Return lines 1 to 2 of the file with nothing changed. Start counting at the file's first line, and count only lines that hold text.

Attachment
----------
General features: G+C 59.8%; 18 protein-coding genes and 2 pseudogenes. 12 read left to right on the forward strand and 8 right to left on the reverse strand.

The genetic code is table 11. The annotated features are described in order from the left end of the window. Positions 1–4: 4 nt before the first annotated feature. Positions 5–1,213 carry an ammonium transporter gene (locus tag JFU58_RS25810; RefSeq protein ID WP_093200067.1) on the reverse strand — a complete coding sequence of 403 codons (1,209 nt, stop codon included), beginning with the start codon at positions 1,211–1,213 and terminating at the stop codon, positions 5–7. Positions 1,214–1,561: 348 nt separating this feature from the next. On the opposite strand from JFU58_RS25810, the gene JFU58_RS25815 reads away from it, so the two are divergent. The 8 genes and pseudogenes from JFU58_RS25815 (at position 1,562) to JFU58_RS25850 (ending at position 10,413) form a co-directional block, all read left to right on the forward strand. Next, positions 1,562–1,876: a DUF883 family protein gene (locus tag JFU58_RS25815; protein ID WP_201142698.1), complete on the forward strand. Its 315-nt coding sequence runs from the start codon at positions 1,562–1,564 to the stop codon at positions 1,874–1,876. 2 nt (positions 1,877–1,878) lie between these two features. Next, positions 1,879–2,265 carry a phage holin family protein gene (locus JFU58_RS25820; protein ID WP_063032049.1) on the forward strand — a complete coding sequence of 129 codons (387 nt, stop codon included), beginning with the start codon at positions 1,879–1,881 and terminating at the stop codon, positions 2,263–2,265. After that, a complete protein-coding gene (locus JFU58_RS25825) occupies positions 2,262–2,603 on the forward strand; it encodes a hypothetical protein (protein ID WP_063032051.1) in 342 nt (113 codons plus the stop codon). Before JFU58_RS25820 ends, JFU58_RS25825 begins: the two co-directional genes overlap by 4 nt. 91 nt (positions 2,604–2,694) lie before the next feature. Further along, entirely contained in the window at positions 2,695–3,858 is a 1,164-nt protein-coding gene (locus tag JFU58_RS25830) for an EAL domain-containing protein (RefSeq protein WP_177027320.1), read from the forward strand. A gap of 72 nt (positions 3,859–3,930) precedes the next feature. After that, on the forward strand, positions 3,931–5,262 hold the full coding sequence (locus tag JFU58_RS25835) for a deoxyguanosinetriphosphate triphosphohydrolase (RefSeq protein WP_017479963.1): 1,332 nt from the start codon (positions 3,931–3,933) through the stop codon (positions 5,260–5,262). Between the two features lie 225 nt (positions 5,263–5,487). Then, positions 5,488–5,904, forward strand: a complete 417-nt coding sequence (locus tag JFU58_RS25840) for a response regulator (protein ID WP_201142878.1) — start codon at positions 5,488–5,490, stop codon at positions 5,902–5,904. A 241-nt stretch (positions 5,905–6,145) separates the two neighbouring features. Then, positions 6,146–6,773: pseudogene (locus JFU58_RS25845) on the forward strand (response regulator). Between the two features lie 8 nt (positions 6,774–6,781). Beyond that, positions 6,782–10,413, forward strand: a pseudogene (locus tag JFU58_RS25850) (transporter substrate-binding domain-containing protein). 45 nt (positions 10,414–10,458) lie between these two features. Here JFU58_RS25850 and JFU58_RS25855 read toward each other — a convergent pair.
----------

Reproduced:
General features: G+C 59.8%; 18 protein-coding genes and 2 pseudogenes. 12 read left to right on the forward strand and 8 right to left on the reverse strand.

The genetic code is table 11. The annotated features are described in order from the left end of the window. Positions 1–4: 4 nt before the first annotated feature. Positions 5–1,213 carry an ammonium transporter gene (locus tag JFU58_RS25810; RefSeq protein ID WP_093200067.1) on the reverse strand — a complete coding sequence of 403 codons (1,209 nt, stop codon included), beginning with the start codon at positions 1,211–1,213 and terminating at the stop codon, positions 5–7. Positions 1,214–1,561: 348 nt separating this feature from the next. On the opposite strand from JFU58_RS25810, the gene JFU58_RS25815 reads away from it, so the two are divergent. The 8 genes and pseudogenes from JFU58_RS25815 (at position 1,562) to JFU58_RS25850 (ending at position 10,413) form a co-directional block, all read left to right on the forward strand. Next, positions 1,562–1,876: a DUF883 family protein gene (locus tag JFU58_RS25815; protein ID WP_201142698.1), complete on the forward strand. Its 315-nt coding sequence runs from the start codon at positions 1,562–1,564 to the stop codon at positions 1,874–1,876. 2 nt (positions 1,877–1,878) lie between these two features. Next, positions 1,879–2,265 carry a phage holin family protein gene (locus JFU58_RS25820; protein ID WP_063032049.1) on the forward strand — a complete coding sequence of 129 codons (387 nt, stop codon included), beginning with the start codon at positions 1,879–1,881 and terminating at the stop codon, positions 2,263–2,265. After that, a complete protein-coding gene (locus JFU58_RS25825) occupies positions 2,262–2,603 on the forward strand; it encodes a hypothetical protein (protein ID WP_063032051.1) in 342 nt (113 codons plus the stop codon). Before JFU58_RS25820 ends, JFU58_RS25825 begins: the two co-directional genes overlap by 4 nt. 91 nt (positions 2,604–2,694) lie before the next feature. Further along, entirely contained in the window at positions 2,695–3,858 is a 1,164-nt protein-coding gene (locus tag JFU58_RS25830) for an EAL domain-containing protein (RefSeq protein WP_177027320.1), read from the forward strand. A gap of 72 nt (positions 3,859–3,930) precedes the next feature. After that, on the forward strand, positions 3,931–5,262 hold the full coding sequence (locus tag JFU58_RS25835) for a deoxyguanosinetriphosphate triphosphohydrolase (RefSeq protein WP_017479963.1): 1,332 nt from the start codon (positions 3,931–3,933) through the stop codon (positions 5,260–5,262). Between the two features lie 225 nt (positions 5,263–5,487). Then, positions 5,488–5,904, forward strand: a complete 417-nt coding sequence (locus tag JFU58_RS25840) for a response regulator (protein ID WP_201142878.1) — start codon at positions 5,488–5,490, stop codon at positions 5,902–5,904. A 241-nt stretch (positions 5,905–6,145) separates the two neighbouring features. Then, positions 6,146–6,773: pseudogene (locus JFU58_RS25845) on the forward strand (response regulator). Between the two features lie 8 nt (positions 6,774–6,781). Beyond that, positions 6,782–10,413, forward strand: a pseudogene (locus tag JFU58_RS25850) (transporter substrate-binding domain-containing protein). 45 nt (positions 10,414–10,458) lie between these two features. Here JFU58_RS25850 and JFU58_RS25855 read toward each other — a convergent pair.